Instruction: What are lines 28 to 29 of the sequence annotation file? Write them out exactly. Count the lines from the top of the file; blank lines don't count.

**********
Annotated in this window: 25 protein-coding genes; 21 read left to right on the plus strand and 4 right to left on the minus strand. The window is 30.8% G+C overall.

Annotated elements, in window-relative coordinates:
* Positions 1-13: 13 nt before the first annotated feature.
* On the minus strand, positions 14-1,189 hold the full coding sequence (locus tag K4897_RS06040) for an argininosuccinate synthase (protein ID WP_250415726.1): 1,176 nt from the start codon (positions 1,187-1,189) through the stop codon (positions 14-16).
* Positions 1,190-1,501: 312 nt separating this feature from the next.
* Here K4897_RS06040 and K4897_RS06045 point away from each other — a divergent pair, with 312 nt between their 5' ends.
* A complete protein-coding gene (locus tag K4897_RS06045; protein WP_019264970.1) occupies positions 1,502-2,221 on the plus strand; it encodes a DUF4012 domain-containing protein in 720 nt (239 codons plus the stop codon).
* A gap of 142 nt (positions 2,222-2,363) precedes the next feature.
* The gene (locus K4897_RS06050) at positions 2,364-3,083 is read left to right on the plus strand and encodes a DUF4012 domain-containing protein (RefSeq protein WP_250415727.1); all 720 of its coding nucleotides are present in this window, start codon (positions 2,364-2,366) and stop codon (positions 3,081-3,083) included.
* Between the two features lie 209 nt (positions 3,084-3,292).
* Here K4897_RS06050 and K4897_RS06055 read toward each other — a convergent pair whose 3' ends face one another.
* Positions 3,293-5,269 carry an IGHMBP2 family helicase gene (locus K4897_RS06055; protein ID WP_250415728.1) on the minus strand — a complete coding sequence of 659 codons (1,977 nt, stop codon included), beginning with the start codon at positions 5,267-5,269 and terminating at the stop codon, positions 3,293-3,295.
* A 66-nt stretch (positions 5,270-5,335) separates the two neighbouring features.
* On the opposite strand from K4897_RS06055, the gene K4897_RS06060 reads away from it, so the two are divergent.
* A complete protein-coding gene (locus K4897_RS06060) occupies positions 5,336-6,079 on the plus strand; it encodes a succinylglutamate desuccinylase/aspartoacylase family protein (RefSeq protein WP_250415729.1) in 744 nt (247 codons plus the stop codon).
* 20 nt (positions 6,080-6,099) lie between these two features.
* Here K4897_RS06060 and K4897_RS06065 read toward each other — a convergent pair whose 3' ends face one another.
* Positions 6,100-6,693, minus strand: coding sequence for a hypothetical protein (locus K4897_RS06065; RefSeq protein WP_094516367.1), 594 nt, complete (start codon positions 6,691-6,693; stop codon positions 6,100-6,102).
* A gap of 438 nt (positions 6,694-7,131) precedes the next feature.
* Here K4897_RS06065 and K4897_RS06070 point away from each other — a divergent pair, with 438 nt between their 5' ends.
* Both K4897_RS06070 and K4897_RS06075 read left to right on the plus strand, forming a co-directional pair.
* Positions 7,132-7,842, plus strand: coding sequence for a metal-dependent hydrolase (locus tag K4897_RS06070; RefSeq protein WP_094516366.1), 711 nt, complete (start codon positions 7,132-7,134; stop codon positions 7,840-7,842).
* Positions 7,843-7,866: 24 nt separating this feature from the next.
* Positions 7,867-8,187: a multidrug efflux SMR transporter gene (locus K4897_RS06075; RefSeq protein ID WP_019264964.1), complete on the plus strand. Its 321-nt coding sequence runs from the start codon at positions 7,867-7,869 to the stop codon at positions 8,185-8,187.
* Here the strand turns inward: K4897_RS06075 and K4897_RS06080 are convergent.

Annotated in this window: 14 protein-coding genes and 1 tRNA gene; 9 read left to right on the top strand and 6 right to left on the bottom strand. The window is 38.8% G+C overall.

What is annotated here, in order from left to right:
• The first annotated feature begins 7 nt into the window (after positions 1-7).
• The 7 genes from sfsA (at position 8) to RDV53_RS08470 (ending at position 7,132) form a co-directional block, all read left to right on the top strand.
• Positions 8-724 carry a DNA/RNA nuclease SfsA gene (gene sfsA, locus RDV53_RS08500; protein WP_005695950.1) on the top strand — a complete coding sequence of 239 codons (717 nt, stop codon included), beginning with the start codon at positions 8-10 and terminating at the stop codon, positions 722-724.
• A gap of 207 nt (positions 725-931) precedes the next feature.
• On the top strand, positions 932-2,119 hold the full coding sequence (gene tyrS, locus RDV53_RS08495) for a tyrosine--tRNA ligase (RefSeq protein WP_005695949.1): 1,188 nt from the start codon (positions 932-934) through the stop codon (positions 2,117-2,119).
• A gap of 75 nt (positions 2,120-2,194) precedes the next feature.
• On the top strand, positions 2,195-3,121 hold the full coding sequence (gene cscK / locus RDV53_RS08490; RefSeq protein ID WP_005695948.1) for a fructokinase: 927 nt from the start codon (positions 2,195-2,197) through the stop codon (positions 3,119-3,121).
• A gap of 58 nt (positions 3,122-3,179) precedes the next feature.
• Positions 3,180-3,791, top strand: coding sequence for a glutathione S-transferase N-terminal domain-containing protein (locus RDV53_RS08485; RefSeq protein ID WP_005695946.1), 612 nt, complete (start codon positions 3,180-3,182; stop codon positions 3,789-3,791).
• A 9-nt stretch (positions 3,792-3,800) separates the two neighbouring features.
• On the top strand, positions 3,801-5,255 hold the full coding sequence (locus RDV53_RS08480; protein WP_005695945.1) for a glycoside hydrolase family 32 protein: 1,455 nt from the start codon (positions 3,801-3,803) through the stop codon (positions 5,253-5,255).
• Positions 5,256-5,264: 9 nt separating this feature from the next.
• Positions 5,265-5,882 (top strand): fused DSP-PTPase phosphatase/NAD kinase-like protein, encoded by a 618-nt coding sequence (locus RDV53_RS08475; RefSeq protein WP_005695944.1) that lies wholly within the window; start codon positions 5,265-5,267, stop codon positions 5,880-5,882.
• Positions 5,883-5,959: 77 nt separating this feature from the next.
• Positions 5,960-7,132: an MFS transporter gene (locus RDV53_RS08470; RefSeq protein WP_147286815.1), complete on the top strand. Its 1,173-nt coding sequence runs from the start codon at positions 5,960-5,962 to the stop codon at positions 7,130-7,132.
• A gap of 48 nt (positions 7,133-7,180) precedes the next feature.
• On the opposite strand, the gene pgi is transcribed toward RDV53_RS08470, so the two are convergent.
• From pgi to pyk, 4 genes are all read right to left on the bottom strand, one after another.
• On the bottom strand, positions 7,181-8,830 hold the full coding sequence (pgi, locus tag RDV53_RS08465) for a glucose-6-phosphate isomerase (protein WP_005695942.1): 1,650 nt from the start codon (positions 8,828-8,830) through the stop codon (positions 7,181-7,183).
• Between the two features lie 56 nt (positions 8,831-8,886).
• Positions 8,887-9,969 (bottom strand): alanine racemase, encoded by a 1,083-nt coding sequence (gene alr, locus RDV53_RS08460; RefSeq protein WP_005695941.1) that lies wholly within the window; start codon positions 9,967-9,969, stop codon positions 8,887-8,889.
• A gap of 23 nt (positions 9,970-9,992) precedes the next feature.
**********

• The first annotated feature begins 7 nt into the window (after positions 1-7).
• The 7 genes from sfsA (at position 8) to RDV53_RS08470 (ending at position 7,132) form a co-directional block, all read left to right on the top strand.